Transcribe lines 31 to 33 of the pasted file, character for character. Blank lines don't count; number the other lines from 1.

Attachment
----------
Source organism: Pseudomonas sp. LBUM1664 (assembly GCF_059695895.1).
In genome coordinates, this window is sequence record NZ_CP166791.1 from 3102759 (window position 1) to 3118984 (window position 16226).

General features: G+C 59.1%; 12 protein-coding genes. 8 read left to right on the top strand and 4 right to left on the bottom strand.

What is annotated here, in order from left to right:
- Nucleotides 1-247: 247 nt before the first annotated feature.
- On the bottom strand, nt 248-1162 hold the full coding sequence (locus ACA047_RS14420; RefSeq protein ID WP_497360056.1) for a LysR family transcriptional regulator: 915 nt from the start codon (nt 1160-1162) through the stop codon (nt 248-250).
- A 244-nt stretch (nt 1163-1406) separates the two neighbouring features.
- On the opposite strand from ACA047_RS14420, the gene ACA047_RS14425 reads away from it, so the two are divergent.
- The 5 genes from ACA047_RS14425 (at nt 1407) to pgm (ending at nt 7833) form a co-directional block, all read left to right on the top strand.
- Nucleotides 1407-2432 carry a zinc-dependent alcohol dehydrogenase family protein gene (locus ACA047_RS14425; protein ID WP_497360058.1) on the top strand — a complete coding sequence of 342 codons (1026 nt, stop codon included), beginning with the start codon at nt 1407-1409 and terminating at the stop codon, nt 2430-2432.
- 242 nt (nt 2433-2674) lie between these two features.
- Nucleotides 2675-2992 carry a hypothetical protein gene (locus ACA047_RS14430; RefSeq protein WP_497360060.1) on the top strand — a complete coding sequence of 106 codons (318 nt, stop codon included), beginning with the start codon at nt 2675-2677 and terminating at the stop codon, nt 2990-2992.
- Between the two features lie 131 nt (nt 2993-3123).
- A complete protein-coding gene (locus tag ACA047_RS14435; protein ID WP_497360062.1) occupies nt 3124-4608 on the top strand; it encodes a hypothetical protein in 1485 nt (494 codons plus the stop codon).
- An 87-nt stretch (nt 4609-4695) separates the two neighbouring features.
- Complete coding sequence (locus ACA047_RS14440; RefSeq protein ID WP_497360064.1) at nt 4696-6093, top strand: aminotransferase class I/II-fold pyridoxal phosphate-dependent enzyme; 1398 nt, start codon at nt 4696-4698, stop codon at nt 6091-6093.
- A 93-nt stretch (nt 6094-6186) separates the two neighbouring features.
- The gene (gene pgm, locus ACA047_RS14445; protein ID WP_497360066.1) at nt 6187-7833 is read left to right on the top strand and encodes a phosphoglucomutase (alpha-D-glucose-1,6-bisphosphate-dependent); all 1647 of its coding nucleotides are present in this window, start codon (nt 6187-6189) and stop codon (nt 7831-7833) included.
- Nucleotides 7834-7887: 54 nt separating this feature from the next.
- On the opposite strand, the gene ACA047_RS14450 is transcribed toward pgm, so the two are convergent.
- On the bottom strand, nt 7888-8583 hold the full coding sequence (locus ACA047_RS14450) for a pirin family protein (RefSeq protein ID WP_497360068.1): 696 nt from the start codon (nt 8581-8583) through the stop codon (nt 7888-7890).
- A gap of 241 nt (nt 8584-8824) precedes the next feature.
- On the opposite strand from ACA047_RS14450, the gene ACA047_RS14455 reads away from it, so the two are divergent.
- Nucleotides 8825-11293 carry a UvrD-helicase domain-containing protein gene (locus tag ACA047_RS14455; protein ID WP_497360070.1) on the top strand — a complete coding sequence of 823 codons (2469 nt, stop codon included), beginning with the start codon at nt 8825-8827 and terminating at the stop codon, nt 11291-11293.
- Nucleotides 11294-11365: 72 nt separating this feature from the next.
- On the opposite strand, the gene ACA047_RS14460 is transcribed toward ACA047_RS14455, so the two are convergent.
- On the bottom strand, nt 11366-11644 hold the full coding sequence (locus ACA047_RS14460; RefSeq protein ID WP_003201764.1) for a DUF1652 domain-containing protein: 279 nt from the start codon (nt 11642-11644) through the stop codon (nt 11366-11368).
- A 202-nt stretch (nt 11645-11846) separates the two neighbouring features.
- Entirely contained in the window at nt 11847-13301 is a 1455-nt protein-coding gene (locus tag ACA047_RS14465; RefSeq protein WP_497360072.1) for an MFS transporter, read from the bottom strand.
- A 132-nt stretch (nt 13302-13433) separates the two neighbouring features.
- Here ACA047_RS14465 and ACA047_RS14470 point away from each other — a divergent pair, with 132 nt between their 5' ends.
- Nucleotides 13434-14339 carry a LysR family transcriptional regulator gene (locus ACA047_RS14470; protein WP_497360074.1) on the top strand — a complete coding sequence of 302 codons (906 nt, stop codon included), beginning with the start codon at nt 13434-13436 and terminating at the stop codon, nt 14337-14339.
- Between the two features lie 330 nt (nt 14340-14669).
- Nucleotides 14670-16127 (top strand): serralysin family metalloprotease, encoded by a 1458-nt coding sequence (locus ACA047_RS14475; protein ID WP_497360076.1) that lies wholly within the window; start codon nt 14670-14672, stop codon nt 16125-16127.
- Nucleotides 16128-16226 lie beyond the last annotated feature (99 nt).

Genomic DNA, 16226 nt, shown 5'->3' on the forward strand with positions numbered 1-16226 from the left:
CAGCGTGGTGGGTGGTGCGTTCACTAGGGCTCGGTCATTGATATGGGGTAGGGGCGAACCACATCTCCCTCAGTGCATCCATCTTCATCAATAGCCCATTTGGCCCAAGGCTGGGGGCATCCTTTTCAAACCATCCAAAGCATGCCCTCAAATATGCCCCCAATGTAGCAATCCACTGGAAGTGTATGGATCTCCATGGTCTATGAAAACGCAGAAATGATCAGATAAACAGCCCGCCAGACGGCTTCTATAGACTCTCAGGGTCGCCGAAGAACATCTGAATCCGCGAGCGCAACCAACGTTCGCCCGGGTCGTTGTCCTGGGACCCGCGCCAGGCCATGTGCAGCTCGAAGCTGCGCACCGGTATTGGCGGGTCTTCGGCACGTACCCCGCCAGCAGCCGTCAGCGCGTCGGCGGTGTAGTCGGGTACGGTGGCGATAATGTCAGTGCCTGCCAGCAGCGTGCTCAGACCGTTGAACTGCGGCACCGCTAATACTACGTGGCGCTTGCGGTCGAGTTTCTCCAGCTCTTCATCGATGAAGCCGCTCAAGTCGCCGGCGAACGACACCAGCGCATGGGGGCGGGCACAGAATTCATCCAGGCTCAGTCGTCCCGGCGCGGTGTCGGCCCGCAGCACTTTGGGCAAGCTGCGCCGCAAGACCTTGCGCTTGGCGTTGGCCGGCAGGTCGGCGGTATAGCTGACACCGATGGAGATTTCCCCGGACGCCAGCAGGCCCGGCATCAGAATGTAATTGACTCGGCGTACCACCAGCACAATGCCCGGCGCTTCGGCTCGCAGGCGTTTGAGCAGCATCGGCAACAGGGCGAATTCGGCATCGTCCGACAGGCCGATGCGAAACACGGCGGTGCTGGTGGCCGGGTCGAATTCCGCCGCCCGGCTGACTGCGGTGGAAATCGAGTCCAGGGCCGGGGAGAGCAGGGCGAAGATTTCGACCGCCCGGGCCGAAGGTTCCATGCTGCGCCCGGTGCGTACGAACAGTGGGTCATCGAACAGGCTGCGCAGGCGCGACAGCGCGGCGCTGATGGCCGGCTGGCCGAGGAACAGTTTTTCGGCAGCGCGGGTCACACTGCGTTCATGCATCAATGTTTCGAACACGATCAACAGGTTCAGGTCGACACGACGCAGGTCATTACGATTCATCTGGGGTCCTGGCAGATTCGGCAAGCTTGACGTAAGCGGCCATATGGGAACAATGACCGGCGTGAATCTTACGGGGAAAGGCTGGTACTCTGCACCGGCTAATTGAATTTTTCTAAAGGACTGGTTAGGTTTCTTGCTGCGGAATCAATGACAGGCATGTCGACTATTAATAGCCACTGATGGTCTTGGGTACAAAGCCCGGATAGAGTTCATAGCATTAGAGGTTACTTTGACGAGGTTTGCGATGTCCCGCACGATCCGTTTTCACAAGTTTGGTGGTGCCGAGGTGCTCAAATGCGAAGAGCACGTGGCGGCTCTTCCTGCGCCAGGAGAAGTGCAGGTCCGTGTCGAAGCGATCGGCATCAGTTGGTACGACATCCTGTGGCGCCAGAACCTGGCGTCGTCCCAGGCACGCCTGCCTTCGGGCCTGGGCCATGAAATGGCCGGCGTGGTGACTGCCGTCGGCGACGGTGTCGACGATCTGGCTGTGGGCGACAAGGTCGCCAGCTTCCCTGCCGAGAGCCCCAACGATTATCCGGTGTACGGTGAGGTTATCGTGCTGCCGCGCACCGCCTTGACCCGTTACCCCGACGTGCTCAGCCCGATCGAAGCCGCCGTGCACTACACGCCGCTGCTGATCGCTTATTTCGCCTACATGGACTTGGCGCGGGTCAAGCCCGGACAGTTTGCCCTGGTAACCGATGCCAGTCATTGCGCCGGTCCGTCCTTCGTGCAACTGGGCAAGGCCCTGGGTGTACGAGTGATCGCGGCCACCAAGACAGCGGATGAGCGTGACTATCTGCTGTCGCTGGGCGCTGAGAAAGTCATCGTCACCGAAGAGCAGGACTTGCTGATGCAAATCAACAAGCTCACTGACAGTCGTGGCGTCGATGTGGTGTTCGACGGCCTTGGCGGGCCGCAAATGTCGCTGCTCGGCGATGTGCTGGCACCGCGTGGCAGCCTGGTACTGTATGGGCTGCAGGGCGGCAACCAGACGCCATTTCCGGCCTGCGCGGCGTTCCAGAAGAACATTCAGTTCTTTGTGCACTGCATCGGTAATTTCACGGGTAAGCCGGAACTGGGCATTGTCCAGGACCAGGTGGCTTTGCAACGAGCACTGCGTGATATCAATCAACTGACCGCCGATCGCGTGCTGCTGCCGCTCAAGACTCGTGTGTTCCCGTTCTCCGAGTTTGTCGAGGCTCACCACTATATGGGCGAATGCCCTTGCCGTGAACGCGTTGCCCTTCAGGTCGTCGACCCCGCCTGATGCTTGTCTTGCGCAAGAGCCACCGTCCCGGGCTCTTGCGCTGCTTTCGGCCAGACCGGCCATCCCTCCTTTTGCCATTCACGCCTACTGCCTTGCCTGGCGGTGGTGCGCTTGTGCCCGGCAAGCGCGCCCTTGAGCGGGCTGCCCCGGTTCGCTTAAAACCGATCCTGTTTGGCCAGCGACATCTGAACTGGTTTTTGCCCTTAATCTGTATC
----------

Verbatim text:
- Here ACA047_RS14465 and ACA047_RS14470 point away from each other — a divergent pair, with 132 nt between their 5' ends.
- Nucleotides 13434-14339 carry a LysR family transcriptional regulator gene (locus ACA047_RS14470; protein WP_497360074.1) on the top strand — a complete coding sequence of 302 codons (906 nt, stop codon included), beginning with the start codon at nt 13434-13436 and terminating at the stop codon, nt 14337-14339.
- Between the two features lie 330 nt (nt 14340-14669).